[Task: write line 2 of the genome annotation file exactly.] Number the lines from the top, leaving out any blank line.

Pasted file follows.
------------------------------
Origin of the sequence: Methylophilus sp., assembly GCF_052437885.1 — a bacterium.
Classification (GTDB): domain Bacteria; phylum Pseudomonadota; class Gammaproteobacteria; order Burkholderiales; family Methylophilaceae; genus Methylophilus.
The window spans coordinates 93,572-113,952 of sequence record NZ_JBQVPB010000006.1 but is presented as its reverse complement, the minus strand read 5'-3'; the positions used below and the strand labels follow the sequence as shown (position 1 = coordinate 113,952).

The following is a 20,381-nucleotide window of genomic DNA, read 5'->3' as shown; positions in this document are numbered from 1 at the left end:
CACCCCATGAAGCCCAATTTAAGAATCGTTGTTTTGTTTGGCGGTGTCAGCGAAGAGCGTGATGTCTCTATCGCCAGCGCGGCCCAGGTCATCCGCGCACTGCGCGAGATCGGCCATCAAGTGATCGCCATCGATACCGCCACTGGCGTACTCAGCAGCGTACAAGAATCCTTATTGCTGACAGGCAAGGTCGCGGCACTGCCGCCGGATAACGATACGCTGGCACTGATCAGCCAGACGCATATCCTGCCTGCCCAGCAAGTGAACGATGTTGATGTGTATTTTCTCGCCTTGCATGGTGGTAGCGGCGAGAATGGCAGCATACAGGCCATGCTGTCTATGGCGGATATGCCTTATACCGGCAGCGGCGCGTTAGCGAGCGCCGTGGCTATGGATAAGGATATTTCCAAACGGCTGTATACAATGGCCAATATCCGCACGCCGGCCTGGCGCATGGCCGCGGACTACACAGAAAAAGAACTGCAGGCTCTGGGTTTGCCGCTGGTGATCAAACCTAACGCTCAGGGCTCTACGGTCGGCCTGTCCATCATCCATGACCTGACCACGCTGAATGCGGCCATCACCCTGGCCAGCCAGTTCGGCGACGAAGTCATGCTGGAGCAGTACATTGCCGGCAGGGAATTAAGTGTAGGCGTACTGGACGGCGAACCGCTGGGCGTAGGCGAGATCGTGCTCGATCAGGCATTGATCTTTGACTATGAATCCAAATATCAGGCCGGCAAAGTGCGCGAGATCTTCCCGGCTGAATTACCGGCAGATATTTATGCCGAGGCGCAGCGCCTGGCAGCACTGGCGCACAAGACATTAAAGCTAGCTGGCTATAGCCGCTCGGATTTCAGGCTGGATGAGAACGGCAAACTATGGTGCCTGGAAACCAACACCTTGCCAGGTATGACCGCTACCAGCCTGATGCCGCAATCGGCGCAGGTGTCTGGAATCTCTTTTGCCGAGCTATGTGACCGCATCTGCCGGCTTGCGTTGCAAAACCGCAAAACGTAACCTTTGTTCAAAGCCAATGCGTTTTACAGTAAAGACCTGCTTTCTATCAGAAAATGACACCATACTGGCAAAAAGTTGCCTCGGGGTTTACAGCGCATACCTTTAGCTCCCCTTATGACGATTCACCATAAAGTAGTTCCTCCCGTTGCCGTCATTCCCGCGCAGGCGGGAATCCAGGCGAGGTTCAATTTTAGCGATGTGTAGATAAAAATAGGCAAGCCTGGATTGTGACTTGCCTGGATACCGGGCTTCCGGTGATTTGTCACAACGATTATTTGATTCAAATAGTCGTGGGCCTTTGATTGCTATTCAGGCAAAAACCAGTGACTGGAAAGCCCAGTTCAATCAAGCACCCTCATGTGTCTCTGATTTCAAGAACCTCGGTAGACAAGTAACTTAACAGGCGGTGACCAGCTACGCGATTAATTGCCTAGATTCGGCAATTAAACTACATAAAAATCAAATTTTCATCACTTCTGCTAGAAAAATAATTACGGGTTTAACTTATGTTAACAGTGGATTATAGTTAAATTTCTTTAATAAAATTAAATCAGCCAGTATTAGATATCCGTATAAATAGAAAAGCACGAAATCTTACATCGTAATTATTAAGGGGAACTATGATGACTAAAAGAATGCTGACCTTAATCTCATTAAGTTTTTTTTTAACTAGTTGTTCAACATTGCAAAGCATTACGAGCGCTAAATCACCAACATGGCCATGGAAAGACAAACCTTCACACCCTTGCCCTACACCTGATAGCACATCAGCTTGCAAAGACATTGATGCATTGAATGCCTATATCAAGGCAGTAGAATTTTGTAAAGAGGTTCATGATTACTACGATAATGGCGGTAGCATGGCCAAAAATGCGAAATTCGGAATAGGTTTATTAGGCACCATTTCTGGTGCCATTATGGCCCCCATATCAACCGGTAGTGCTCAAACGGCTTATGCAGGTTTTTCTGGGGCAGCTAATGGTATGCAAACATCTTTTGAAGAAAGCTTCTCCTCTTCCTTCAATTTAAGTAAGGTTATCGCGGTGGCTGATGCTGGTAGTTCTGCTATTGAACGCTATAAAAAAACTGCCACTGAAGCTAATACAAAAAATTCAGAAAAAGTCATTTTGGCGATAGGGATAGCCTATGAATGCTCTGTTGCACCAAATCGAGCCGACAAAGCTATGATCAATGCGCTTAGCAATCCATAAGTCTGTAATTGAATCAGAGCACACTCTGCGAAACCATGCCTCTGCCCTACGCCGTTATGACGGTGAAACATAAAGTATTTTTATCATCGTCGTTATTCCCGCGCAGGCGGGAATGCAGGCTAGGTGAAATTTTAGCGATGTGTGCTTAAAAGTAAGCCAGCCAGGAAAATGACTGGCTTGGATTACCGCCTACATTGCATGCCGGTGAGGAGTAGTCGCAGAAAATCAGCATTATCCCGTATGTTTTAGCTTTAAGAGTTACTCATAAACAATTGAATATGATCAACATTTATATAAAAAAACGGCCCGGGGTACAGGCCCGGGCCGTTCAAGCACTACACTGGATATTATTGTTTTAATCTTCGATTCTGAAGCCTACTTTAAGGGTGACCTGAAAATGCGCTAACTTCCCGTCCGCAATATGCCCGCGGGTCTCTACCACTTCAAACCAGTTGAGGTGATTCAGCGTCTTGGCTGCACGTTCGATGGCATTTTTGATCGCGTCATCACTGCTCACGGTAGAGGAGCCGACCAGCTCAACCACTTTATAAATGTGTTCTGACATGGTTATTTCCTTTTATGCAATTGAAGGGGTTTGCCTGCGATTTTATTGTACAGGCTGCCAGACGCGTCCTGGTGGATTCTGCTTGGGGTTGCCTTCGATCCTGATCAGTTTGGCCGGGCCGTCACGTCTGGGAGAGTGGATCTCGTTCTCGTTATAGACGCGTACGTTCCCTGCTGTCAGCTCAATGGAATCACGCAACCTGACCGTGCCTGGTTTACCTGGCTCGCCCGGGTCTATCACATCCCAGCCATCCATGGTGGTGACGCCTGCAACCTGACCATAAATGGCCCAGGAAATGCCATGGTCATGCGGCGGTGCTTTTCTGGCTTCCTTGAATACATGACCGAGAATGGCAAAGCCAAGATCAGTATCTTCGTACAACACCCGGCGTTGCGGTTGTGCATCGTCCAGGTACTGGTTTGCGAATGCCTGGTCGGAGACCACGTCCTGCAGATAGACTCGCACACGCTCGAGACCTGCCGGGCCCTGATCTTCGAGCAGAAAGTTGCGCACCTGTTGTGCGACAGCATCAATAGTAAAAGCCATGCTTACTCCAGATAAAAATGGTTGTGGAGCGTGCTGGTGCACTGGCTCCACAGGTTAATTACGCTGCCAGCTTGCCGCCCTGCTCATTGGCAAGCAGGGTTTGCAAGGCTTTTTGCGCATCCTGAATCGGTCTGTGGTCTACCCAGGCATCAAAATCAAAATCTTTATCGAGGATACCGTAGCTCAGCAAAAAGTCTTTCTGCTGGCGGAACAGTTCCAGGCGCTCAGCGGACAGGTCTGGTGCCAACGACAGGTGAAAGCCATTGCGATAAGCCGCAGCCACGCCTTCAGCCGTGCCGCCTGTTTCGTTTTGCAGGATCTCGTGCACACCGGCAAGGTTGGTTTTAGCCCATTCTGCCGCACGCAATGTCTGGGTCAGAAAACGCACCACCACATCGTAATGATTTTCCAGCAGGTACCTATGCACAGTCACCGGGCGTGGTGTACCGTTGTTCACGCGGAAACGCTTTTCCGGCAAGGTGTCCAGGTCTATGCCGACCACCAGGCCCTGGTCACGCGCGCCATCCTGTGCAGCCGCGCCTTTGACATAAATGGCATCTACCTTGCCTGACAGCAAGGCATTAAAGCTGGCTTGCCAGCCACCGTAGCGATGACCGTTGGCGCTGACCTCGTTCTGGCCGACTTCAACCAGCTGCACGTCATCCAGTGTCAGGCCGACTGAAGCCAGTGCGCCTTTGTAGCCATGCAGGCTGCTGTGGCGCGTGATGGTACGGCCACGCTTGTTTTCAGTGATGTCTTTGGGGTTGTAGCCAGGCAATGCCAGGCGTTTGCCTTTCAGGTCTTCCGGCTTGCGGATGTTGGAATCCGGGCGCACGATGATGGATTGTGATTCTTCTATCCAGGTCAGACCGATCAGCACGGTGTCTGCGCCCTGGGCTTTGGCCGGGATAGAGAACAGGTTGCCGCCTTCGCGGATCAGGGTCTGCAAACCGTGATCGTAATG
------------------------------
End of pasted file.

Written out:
Classification (GTDB): domain Bacteria; phylum Pseudomonadota; class Gammaproteobacteria; order Burkholderiales; family Methylophilaceae; genus Methylophilus.